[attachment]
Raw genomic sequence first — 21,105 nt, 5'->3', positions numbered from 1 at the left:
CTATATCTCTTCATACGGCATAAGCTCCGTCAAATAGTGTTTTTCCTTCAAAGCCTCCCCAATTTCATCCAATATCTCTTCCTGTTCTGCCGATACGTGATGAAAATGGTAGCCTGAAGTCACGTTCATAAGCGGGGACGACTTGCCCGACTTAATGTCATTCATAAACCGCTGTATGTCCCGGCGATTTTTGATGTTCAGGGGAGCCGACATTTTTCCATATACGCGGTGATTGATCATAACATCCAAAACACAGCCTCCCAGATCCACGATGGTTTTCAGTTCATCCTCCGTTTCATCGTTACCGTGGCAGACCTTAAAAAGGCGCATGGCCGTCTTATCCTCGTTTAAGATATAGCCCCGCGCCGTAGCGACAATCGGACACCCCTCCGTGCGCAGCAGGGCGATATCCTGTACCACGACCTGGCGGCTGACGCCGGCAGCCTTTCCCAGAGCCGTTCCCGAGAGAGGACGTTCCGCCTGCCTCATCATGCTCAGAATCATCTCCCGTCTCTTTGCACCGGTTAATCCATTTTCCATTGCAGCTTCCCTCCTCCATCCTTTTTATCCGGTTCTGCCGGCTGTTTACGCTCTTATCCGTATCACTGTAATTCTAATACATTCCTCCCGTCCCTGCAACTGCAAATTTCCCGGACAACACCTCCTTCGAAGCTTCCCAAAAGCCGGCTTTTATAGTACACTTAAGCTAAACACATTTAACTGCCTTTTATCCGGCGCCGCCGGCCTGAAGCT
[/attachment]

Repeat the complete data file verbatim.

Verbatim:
Raw genomic sequence first — 21,105 nt, 5'->3', positions numbered from 1 at the left:
CTATATCTCTTCATACGGCATAAGCTCCGTCAAATAGTGTTTTTCCTTCAAAGCCTCCCCAATTTCATCCAATATCTCTTCCTGTTCTGCCGATACGTGATGAAAATGGTAGCCTGAAGTCACGTTCATAAGCGGGGACGACTTGCCCGACTTAATGTCATTCATAAACCGCTGTATGTCCCGGCGATTTTTGATGTTCAGGGGAGCCGACATTTTTCCATATACGCGGTGATTGATCATAACATCCAAAACACAGCCTCCCAGATCCACGATGGTTTTCAGTTCATCCTCCGTTTCATCGTTACCGTGGCAGACCTTAAAAAGGCGCATGGCCGTCTTATCCTCGTTTAAGATATAGCCCCGCGCCGTAGCGACAATCGGACACCCCTCCGTGCGCAGCAGGGCGATATCCTGTACCACGACCTGGCGGCTGACGCCGGCAGCCTTTCCCAGAGCCGTTCCCGAGAGAGGACGTTCCGCCTGCCTCATCATGCTCAGAATCATCTCCCGTCTCTTTGCACCGGTTAATCCATTTTCCATTGCAGCTTCCCTCCTCCATCCTTTTTATCCGGTTCTGCCGGCTGTTTACGCTCTTATCCGTATCACTGTAATTCTAATACATTCCTCCCGTCCCTGCAACTGCAAATTTCCCGGACAACACCTCCTTCGAAGCTTCCCAAAAGCCGGCTTTTATAGTACACTTAAGCTAAACACATTTAACTGCCTTTTATCCGGCGCCGCCGGCCTGAAGCT